Employers have no obligation under Washington law to offer long-term care insurance to their employees. However, if long-term care insurance is among the benefits offered, certain state law requirements limit how the plan may be designed.
A “preexisting condition” is defined as a covered person's medical condition that caused the person to receive medical advice or treatment during the specified time period before the effective date of coverage (WA Code Sec. 48.84.020). A long-term care insurance policy may not exclude or limit coverage for preexisting conditions for a period of more than one year before the effective date of the policy or more than six months after the effective date of the policy (WA Code Sec. 48.84.040).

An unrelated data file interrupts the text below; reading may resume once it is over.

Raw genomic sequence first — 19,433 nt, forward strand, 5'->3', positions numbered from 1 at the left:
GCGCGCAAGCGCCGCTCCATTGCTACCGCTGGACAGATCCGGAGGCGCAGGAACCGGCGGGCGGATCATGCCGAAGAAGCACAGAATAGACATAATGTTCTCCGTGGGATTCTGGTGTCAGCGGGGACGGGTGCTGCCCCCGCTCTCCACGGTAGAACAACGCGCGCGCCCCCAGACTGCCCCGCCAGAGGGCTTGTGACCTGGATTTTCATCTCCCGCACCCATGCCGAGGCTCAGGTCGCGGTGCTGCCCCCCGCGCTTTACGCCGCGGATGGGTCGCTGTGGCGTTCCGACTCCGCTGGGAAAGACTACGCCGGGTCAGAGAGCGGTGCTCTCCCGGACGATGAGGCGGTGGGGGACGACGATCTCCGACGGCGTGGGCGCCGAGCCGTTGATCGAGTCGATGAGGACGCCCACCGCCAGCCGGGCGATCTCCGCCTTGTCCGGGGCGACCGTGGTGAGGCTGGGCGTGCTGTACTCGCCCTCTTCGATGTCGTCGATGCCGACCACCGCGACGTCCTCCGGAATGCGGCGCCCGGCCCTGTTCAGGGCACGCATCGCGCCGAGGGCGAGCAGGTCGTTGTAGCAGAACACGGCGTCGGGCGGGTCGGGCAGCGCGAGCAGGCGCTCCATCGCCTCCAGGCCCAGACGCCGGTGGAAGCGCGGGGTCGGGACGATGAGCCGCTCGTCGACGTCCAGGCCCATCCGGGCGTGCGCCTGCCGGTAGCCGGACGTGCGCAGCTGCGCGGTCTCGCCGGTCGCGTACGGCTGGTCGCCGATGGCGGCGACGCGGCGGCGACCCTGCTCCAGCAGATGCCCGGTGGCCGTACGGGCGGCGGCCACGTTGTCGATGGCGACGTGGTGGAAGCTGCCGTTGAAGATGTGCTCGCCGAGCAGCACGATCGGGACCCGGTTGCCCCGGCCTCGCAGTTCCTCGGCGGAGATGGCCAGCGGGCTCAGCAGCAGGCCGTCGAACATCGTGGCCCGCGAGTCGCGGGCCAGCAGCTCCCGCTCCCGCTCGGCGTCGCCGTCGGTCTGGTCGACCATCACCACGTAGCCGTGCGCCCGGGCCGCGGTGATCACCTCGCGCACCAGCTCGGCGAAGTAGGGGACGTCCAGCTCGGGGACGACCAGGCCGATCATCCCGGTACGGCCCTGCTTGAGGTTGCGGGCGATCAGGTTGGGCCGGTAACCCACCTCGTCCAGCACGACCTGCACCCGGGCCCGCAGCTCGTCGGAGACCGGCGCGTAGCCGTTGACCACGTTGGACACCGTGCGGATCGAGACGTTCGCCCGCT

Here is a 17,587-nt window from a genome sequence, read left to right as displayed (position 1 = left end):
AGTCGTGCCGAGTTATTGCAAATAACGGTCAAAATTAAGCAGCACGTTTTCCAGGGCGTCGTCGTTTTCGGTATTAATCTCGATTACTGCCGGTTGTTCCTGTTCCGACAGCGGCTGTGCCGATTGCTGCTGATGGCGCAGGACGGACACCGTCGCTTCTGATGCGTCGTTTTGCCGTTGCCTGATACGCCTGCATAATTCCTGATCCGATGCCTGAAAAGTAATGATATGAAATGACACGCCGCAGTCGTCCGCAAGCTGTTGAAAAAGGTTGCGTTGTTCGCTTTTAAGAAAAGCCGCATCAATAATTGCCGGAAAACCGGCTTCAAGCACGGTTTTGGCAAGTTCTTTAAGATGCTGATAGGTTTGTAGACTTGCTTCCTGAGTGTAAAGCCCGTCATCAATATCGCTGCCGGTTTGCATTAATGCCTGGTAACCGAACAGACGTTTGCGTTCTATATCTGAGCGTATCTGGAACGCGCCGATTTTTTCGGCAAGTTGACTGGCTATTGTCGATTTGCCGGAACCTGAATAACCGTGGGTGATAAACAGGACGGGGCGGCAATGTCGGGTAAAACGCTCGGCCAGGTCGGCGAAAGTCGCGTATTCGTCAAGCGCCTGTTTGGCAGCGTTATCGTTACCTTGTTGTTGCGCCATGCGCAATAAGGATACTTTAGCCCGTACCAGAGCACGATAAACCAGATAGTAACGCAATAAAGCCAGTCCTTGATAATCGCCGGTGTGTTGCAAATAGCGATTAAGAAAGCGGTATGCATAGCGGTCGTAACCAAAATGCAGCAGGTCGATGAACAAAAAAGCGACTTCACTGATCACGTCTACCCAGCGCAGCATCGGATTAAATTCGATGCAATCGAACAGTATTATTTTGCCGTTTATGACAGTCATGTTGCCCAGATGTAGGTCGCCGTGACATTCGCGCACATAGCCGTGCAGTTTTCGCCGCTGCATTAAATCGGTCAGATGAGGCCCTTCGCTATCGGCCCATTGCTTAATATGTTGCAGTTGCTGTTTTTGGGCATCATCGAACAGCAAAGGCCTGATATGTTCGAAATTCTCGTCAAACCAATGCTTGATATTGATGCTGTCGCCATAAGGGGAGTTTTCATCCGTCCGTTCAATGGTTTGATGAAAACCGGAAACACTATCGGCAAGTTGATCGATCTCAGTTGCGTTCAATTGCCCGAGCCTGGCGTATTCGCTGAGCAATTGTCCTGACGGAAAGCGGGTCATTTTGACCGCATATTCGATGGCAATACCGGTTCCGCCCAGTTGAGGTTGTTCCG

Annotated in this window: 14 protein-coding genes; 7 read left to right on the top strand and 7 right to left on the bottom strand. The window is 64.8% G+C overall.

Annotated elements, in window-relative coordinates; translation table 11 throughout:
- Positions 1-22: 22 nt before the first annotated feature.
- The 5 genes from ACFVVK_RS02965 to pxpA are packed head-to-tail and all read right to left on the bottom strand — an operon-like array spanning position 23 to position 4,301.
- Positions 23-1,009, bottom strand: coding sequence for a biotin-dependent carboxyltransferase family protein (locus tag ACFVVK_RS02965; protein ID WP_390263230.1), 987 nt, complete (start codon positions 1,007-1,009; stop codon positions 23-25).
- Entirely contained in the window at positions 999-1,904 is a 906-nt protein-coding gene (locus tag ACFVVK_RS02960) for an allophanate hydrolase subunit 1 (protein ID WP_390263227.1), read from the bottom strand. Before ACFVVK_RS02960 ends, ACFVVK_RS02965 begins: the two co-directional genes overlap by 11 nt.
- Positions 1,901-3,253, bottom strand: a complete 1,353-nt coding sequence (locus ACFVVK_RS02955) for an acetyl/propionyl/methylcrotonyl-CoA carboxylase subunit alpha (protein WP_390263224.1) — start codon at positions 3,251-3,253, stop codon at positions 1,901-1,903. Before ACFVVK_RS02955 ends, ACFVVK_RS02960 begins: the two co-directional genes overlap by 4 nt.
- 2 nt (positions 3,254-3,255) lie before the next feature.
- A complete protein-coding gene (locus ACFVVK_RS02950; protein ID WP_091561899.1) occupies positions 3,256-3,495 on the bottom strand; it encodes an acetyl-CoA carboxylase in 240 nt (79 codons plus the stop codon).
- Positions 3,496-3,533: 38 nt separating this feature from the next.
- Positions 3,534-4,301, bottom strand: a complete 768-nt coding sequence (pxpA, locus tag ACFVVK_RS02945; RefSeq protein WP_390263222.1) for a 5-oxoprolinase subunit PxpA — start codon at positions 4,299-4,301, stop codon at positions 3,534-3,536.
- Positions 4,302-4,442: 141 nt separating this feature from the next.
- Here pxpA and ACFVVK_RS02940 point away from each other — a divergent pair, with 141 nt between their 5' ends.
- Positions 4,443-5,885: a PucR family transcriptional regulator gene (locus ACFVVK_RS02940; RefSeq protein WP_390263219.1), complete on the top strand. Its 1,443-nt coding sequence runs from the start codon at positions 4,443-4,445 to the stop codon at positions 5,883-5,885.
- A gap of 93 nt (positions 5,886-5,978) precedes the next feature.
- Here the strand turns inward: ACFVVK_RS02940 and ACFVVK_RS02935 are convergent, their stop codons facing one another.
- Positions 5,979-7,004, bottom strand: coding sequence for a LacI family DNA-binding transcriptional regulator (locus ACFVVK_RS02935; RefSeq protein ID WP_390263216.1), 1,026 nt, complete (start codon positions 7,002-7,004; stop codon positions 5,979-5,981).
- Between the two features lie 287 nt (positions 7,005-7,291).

A long-term care insurance policy may not limit or exclude coverage by type of illness, treatment, medical condition, or accident, except for:
• Conditions arising out of war or act of war (whether declared or undeclared);
• Conditions arising out of participation in the commission of a felony, riot, or insurrection;
• Conditions resulting from suicide, attempted suicide, or an intentional self-inflicted injury;
• Benefits available under any state or federal workers' compensation, employer's liability, or occupational disease law, or any motor vehicle no-fault law;
• Services performed by a member of the covered person's immediate family;
• Services for which no charge is made in the absence of insurance;
• Dental care or treatment;
• Eyeglasses, hearing aids, and examinations for the prescription or fitting of eyeglasses or hearing aids;
• Rest cures and routine physical examinations;
• Chemical dependency;
• Treatment in a government ...